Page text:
Other Types of Shingle Damage: Shake (wood), metal, tile, and slate roof shingles can all suffer damage from hailstorms. Due to the materials, each type of shingle shows unique signs of damage from hail. If shingles are cracked, missing, torn or split at seams, you should definitely have a damage inspection performed. Similarly, if you notice leaking inside your home after a hailstorm, get an inspection right away.

More about Shingle Damage

Siding Damage often results from wind-driven hail. The three most common signs of damage to siding are cracking, chipping and holes. Read more about siding damage here.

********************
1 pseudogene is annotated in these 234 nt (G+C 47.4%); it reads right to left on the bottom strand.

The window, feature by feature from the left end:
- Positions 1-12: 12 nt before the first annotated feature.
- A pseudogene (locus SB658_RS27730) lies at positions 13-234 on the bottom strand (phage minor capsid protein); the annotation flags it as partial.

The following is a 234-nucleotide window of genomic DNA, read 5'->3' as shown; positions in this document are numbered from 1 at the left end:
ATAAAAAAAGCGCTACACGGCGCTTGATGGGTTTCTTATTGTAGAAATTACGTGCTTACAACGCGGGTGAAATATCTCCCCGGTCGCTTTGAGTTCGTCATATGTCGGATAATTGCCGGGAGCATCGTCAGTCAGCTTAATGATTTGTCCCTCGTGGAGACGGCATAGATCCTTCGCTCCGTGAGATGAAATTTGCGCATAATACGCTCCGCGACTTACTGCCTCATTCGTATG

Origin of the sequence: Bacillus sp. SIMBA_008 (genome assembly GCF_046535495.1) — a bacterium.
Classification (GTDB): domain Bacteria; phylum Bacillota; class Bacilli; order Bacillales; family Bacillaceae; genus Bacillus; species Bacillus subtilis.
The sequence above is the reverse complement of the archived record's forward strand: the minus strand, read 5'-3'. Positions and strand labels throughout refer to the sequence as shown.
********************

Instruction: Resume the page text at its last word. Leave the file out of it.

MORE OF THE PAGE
Window Damage is similar to siding damage, but usually more obvious to identify. Wind-driven hail can strike windows and break the glass itself, or cause damage to the seals on windows. Read more about window damage here.

Exterior Appliances can also sustain damage in hailstorms. Denting and intake of excessive amounts of water often affect AC / HVAC units after severe hail. Read more about exterior appliance damage here.

How to Repair Hail Damage

Hail damage can be very difficult to detect and often occurs to roofs, siding and windows, all of which are difficult DIY repair projects that could void your homeowners insurance or manufacturer warranty, if not performed by a licensed contractor. Due to the risks associated with hail damage, it is recommended to cut to the chase and have a storm damage repair contractor inspect your damages right away.

Staff Writer (2014 November) How to Identify Hail Damage. Retrieved on November 17, 2014 from the National Storm Damage Center